Jobs plan paid for . . . but with tax hikes in years to come

The Washington Times Weekly - - Politics - BY STEPHEN DI­NAN

At its root, Pres­i­dent Obama’s jobs stim­u­lus plan pays for spend­ing and tax cuts now by promis­ing tax in­creases that wouldn’t kick in un­til 2013 — af­ter next year’s elec­tions — and would last through the rest of the decade.

His bill, which the White House sub­mit­ted to Congress on Sept. 12, amounts to $194 bil­lion in spend­ing and $253 bil­lion in tax cuts in the next cou­ple of years, all of which is funded by rais­ing taxes by $467 bil­lion over the rest of the decade.

Com­bined, it amounts to a net tax in­crease of $214 bil­lion to pay for the spend­ing.

Although many of the spend­ing and tax-cut items have had bi­par­ti­san sup­port in the past, the tax in­creases Mr. Obama pro­posed in­stead have faced bi­par­ti­san op­po­si­tion and have been re­jected by Congress even when it was con­trolled by Mr. Obama’s own party.

The White House said that this year is dif­fer­ent be­cause the econ­omy needs a boost, and the need opens the path for pro­pos­als that just a few years ago seemed im­pos­si­ble on the tax-in­crease side.

“We have choices to make. In or­der to in­vest in jobs and growth, we’re go­ing to have to pay for it. And we’re go­ing to have to look at quite a few things that we’ve looked at be­fore and ask the ques­tion: Should we do this in or­der to add to growth and cre­ate jobs?” said Ja­cob J. Lew, di­rec­tor of the White House Of­fice of Man­age­ment and Bud­get.

Mr. Obama said the spend­ing and the tax cuts he pro­poses in the 155-page bill are items that have had bi­par­ti­san sup­port in the past.

But the ways he off­sets those ben­e­fits have faced bi­par­ti­san op­po­si­tion.

The bill calls for $467 bil­lion in tax in­creases over­all over 10 years, which would fund $447 bil­lion in spend­ing and tax cuts in 2012.

Most of the tax in­creases — $400 bil­lion — would come from lim­it­ing tax de­duc­tions to the 28 per­cent level, which hits those who fall into higher in­come-tax brack­ets.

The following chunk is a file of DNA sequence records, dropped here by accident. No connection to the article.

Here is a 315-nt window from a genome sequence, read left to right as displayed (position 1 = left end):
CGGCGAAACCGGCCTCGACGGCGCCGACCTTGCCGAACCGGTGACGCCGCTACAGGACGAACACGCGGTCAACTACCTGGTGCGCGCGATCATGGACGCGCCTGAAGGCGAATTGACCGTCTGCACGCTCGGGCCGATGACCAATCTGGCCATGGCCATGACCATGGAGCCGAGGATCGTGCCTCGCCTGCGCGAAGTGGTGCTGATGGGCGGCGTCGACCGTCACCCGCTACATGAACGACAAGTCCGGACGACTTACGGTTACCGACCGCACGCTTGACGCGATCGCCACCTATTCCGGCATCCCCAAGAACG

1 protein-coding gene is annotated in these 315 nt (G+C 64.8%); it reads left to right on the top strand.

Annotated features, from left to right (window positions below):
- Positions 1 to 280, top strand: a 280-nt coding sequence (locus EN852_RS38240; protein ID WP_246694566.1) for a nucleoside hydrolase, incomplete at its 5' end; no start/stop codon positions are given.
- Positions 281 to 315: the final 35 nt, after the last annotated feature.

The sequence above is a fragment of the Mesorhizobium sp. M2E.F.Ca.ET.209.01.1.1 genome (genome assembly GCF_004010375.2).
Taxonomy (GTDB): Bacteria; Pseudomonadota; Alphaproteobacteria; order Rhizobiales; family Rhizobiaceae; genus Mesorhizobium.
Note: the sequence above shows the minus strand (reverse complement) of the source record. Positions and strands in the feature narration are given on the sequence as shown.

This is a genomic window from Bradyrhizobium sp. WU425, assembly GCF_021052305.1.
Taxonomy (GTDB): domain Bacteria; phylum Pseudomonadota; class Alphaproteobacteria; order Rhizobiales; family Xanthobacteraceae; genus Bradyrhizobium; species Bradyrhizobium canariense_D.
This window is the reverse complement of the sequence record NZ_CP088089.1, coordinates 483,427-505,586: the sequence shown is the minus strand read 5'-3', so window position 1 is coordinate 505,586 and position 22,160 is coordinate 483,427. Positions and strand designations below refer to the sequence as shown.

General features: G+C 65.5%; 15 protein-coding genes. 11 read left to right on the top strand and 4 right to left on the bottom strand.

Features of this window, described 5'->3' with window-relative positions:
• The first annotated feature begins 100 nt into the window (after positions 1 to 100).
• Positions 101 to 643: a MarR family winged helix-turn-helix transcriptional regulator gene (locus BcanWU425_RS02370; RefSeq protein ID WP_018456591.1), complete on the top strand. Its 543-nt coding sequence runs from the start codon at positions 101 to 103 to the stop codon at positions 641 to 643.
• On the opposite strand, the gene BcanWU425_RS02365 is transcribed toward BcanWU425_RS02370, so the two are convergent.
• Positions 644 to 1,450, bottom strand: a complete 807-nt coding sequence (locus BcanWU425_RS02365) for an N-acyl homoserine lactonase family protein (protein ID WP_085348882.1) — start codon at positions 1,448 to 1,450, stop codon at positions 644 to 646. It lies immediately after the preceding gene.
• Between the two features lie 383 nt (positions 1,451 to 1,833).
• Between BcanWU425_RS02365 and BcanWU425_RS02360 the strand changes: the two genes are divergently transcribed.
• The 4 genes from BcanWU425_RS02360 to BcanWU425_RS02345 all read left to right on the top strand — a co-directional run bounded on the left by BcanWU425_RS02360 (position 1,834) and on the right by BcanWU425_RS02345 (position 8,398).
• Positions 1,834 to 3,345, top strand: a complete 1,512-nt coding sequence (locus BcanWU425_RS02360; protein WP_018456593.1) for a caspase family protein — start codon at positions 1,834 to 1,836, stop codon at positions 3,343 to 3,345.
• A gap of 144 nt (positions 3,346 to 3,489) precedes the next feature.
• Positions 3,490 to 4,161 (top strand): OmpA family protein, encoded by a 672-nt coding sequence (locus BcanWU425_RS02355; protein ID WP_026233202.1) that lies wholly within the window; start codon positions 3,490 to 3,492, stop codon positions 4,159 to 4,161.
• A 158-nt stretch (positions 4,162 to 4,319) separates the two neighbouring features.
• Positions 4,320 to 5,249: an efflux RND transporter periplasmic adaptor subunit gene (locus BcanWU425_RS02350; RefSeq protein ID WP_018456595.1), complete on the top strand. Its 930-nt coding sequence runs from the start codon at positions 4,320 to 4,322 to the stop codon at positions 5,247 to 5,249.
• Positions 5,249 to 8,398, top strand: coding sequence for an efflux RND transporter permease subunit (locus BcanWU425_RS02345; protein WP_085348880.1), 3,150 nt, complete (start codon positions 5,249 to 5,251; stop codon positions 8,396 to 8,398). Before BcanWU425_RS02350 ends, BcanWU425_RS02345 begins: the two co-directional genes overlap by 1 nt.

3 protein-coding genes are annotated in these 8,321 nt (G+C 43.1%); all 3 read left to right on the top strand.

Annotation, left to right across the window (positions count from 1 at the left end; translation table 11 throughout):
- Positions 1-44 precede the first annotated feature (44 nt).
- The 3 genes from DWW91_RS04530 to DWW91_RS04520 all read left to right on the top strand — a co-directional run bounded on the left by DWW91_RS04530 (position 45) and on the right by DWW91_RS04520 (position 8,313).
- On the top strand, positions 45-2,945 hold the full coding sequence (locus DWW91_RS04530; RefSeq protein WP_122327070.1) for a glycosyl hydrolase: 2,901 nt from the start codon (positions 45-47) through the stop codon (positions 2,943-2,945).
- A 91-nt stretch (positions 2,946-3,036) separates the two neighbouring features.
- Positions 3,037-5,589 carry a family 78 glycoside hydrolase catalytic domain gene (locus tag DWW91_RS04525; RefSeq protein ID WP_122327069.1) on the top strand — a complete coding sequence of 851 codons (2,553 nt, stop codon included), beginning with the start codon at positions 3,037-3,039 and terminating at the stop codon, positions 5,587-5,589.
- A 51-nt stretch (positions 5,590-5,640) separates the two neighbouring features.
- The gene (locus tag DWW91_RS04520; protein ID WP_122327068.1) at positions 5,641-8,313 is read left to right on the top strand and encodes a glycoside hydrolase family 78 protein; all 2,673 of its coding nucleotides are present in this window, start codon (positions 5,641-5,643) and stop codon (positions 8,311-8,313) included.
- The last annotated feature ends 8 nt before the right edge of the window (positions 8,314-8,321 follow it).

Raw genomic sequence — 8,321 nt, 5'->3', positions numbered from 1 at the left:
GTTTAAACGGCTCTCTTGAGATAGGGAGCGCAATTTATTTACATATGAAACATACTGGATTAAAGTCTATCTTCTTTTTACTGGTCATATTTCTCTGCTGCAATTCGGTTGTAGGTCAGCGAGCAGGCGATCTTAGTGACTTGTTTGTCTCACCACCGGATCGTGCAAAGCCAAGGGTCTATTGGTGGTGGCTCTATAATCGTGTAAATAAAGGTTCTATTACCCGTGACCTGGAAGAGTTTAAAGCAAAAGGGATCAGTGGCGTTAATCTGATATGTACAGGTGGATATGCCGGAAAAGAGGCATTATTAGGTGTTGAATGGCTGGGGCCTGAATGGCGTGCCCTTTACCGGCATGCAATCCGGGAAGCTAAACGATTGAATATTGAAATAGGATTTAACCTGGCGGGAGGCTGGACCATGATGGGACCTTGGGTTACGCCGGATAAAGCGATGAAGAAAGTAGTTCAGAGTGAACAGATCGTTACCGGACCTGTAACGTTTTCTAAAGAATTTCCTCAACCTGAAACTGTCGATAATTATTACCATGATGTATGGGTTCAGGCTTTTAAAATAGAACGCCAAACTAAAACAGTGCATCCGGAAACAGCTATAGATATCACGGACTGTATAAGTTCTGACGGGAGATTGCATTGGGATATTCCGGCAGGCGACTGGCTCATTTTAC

Mr. Obama has pro­posed that tax in­crease in pre­vi­ous bud­gets only to have it stripped out by Congress.

His bill also would re­move tax breaks for oil com­pa­nies, re­write rules on taxes for cor­po­rate jets and tax some in­vest­ment earn­ings at in­come-tax rates, rather than as cap­i­tal gains.

“This would lit­er­ally be tax and spend. That’s what this is — lit­er­ally raise $450 bil­lion and spend it,” said Dou­glas HoltzEakin, a former di­rec­tor of the Con­gres­sional Bud­get Of­fice who now runs the con­ser­va­tive-lean­ing Amer­i­can Ac­tion Fo­rum. “It’s one thing to say they’re paid for. It’s an­other thing to say I’m go­ing to spend it now and pay for it af­ter the elec­tion.”

Mr. Holtz-Eakin said the pres­i­dent’s plan ap­pears to go af­ter po­lit­i­cally vul­ner­a­ble tar­gets such as oil com­pa­nies and high­in­come tax­pay­ers, but does not take a thought-out ap­proach to a pro-growth tax pol­icy.

“It’s an in­co­her­ent mish­mash — it has no phi­los­o­phy other than, ‘Let’s get some money,’ “ Mr. Holtz-Eakin said.

The White House, though, said the plan could spur job growth now while putting off the pain un­til af­ter 2013, when the econ­omy could be in bet­ter shape.

“In terms of tim­ing, these pro­vi­sions don’t take ef­fect till Jan- uary 2013,” Mr. Lew said. “Be­tween the fact that they’re not pro­vi­sions that sub­stan­tively should have that im­pact and they won’t even be on the books till Jan­uary 2013, it’s very con­sis­tent in terms of pay­ing for an im­me­di­ate jobs and growth pack­age.”

Lib­eral ac­tivists cheered the de­tails, say­ing the bill hits the right tar­gets.

“If Pres­i­dent Obama fo­cuses fully on tax­ing the rich and big cor­po­ra­tions, that will be great news for Amer­ica. The mid­dle class has sac­ri­ficed enough, and it’s time for the rich and big cor­po­ra­tions to fi­nally pay their fair share,” said Adam Green, co­founder of the Pro­gres­sive Change Cam­paign Com­mit­tee.

Repub­li­cans said they will wait to see how the Con­gres­sional Bud­get Of­fice evaluates the bill, but that some of the pro­posed tax in­creases are un­likely to fare any bet­ter than they did when de­bated in the past.

House Ma­jor­ity Leader Eric Can­tor, Vir­ginia Repub­li­can, said ex­chang­ing tem­po­rary tax breaks for per­ma­nent tax in­creases in fu­ture years is a bad deal for the econ­omy.

“You look at what the pres­i­dent is propos­ing now with tem­po­rary re­lief for busi­nesses on the tax side, as well as work­ing peo­ple and the pay­roll tax, you look at the elim­i­na­tion of the ex­ist­ing tax rates at the end of next year ac­cord­ing to the pres­i­dent’s plan, and you are cre­at­ing a huge cliff and a tax in­crease that will go into ef­fect,” he said.

AS­SO­CI­ATED PRESS

Pres­i­dent Obama presents a copy of his Amer­i­can Jobs Act bill on Sept. 12, chal­leng­ing Congress to pass it quickly.

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